Would You Miss Your Sunday Funnies If They Went Away?
In a decision that's unfortunately all too frequent, the Atlanta Journal-Constitution has announced that it will trim its Sunday comics section from eight pages to "six full-color pages."
According to its Web site, the newspaper says the move -- which involves eliminating three comics -- will allow it "to simplify our press runs and and produce the newspaper more efficiently." (Thanks to the Daily Cartoonist for alerting us to this news.)
This, of course, is just the latest reduction of comics by an American newspaper, but it presents an opportune time to discuss the larger issue. As comics are available online -- often for free -- editors and readers alike must ask themselves: What is the life expectancy of that century-old staple that is the Sunday color comics section?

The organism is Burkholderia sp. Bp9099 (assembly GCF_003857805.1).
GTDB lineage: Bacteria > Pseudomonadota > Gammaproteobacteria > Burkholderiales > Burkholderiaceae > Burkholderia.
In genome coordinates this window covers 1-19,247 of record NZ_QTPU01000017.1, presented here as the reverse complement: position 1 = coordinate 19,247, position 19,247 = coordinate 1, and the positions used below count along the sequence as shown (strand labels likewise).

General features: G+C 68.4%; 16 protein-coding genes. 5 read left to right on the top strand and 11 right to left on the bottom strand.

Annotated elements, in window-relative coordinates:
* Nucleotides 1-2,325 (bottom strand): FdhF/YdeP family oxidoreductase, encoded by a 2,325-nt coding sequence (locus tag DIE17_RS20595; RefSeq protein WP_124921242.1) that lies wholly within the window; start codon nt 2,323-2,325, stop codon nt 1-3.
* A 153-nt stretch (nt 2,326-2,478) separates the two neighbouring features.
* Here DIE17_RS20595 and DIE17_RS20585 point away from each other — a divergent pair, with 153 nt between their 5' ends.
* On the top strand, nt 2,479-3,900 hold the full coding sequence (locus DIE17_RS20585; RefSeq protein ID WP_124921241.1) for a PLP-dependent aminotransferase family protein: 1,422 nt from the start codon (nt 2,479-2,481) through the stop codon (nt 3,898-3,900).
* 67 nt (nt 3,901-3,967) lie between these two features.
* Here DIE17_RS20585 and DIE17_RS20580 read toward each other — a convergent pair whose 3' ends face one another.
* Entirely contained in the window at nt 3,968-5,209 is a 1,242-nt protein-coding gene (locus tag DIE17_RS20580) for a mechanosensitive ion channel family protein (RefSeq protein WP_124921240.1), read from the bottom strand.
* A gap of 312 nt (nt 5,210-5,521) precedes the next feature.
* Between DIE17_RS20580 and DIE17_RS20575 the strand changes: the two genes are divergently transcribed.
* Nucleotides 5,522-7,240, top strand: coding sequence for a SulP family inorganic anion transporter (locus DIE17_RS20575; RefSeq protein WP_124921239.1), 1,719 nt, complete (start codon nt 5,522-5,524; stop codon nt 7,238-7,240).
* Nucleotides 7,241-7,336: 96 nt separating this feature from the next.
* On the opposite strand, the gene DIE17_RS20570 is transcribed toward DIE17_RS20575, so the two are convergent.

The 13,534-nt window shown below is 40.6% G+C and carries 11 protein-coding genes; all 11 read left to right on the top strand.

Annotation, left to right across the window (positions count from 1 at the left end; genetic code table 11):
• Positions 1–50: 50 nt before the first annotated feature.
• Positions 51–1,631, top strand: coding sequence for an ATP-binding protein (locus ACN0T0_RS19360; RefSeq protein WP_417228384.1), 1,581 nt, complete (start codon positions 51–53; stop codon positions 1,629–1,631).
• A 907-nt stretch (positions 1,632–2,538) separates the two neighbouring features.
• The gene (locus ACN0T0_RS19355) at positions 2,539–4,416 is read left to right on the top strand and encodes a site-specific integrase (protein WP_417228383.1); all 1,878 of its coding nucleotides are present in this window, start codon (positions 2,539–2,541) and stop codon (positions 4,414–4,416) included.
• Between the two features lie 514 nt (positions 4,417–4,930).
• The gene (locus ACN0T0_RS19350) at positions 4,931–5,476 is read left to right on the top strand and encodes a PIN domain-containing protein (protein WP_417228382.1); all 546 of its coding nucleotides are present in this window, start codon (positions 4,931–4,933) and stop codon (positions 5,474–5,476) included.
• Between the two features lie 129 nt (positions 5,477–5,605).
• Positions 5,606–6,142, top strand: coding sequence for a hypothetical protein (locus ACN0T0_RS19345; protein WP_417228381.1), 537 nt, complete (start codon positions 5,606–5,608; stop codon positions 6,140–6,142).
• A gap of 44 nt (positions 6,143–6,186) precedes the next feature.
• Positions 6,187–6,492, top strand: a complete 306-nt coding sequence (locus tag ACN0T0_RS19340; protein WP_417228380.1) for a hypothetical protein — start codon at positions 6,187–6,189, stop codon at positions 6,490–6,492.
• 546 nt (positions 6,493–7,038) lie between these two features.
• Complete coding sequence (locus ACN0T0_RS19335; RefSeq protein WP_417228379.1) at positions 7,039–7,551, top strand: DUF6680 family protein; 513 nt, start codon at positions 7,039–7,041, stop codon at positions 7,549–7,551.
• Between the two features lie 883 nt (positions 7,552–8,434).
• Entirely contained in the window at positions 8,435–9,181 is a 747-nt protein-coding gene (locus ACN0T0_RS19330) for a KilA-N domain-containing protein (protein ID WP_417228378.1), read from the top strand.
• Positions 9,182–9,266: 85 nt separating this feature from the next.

Ever since the Yellow Kid slummed it decades before the Great Depression (giving birth to the term "yellow journalism") -- and since a slumbering Little Nemo began toppling out of bed -- color newspaper comics have been a vital diversion for millions of adult readers, and a prime entree into papers for generations of young readers.
Now, even among the comics faithful, some have converted entirely to online. So today, though, it's time to ask the all-important question of fans who need their comics:
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